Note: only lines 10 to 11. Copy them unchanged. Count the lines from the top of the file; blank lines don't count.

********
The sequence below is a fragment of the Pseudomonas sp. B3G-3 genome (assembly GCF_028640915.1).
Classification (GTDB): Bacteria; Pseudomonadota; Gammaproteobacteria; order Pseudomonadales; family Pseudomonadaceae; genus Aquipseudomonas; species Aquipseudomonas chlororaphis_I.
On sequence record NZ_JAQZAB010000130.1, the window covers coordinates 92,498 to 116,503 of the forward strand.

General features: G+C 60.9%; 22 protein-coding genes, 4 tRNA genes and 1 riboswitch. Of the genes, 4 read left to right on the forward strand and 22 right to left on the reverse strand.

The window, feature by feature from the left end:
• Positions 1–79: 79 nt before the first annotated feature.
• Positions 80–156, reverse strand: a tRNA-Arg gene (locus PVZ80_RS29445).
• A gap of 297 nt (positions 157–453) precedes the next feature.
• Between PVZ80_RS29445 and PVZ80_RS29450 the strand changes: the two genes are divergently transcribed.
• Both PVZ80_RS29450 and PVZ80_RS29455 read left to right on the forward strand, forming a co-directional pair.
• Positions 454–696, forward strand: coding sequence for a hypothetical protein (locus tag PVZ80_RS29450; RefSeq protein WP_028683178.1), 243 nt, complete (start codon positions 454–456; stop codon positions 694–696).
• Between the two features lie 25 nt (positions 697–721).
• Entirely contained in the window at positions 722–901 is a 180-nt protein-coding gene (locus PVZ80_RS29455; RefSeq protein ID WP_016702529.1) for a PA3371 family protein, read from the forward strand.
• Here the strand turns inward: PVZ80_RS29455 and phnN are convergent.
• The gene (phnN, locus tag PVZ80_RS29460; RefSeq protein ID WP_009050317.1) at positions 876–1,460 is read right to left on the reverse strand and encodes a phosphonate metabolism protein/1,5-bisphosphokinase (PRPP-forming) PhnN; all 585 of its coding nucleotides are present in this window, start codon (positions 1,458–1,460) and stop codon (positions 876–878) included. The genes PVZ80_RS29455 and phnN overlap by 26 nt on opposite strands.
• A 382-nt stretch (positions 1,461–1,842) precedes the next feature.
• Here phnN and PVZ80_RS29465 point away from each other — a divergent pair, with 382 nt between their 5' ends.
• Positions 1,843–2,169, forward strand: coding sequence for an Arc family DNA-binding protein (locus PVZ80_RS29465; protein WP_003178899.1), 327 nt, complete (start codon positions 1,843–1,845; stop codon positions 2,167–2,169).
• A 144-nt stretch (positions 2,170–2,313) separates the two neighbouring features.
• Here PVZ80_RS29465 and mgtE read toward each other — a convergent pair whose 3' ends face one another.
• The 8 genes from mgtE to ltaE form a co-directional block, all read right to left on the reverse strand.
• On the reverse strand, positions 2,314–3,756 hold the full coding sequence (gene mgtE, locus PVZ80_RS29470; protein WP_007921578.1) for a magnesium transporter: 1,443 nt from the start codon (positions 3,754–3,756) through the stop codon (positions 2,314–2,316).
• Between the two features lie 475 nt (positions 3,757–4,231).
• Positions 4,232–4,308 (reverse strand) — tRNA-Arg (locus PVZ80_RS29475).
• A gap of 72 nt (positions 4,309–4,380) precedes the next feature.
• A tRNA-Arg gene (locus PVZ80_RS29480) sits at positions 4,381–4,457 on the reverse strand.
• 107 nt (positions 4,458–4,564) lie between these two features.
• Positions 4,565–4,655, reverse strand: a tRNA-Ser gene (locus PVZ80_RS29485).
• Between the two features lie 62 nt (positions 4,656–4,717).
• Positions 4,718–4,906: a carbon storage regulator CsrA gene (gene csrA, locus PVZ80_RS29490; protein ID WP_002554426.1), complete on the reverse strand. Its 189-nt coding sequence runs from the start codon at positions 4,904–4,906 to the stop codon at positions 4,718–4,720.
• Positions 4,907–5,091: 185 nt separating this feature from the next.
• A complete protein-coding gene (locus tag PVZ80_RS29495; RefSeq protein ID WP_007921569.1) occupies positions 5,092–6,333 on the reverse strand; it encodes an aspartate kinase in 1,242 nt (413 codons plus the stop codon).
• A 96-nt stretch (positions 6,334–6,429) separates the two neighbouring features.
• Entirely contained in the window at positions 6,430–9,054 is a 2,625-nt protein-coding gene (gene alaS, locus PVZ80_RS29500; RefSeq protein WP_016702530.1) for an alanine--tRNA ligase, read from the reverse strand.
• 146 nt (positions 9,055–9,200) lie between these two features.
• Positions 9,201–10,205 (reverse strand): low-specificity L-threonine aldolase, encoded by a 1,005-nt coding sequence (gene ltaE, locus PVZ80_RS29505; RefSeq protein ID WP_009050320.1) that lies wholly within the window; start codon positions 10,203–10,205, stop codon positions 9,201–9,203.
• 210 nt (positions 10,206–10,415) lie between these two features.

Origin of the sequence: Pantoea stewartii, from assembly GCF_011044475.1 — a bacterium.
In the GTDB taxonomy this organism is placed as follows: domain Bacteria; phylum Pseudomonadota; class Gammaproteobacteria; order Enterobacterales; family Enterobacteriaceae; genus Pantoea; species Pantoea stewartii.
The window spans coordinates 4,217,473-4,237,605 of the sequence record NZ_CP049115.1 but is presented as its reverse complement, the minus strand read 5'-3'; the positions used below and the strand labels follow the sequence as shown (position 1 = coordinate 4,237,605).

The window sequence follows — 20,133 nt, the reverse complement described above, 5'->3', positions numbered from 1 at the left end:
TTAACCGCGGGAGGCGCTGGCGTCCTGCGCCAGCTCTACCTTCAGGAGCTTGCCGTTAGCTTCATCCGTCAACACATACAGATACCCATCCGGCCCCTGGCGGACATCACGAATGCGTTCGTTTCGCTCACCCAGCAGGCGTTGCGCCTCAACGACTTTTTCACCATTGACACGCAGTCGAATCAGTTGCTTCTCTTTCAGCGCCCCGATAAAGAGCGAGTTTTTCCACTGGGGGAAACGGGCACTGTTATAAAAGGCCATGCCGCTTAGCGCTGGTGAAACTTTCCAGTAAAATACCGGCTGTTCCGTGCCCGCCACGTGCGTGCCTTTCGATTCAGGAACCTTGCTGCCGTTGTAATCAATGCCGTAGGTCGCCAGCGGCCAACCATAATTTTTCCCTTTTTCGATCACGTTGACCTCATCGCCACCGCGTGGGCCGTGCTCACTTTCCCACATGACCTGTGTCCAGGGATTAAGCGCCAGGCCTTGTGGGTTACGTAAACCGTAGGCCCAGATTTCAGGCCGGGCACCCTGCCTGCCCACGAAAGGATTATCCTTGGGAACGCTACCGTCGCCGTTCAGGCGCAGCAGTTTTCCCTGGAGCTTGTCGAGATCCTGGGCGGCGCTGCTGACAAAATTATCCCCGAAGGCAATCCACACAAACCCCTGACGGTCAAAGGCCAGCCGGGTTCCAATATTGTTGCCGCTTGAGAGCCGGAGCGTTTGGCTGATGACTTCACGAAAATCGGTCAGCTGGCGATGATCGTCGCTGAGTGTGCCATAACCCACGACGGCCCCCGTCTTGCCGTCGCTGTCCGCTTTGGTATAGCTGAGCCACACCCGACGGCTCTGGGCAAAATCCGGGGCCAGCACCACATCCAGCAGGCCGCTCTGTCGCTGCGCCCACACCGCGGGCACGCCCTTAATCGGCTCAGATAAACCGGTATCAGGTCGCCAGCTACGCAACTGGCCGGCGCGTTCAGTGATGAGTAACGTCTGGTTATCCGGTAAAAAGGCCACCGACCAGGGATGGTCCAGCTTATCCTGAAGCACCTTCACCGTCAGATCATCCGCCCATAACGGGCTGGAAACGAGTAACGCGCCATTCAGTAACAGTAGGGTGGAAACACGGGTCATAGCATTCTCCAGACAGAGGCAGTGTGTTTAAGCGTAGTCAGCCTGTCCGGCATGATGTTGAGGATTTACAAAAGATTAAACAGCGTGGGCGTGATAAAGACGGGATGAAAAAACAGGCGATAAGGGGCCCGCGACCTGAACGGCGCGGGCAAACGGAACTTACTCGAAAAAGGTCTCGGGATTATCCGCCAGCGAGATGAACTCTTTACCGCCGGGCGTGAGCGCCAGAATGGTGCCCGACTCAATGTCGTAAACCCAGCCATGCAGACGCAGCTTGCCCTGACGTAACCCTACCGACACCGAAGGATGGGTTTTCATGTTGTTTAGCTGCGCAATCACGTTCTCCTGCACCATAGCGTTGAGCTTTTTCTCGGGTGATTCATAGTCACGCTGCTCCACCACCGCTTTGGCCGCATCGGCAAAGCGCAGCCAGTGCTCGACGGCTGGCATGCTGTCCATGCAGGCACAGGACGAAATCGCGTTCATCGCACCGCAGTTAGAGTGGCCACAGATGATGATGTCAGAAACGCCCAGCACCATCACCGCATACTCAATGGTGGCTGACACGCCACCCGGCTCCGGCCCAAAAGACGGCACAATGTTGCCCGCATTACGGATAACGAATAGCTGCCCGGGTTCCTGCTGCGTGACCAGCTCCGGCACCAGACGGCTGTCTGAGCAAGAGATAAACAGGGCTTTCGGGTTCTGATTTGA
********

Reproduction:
• Both PVZ80_RS29450 and PVZ80_RS29455 read left to right on the forward strand, forming a co-directional pair.
• Positions 454–696, forward strand: coding sequence for a hypothetical protein (locus tag PVZ80_RS29450; RefSeq protein WP_028683178.1), 243 nt, complete (start codon positions 454–456; stop codon positions 694–696).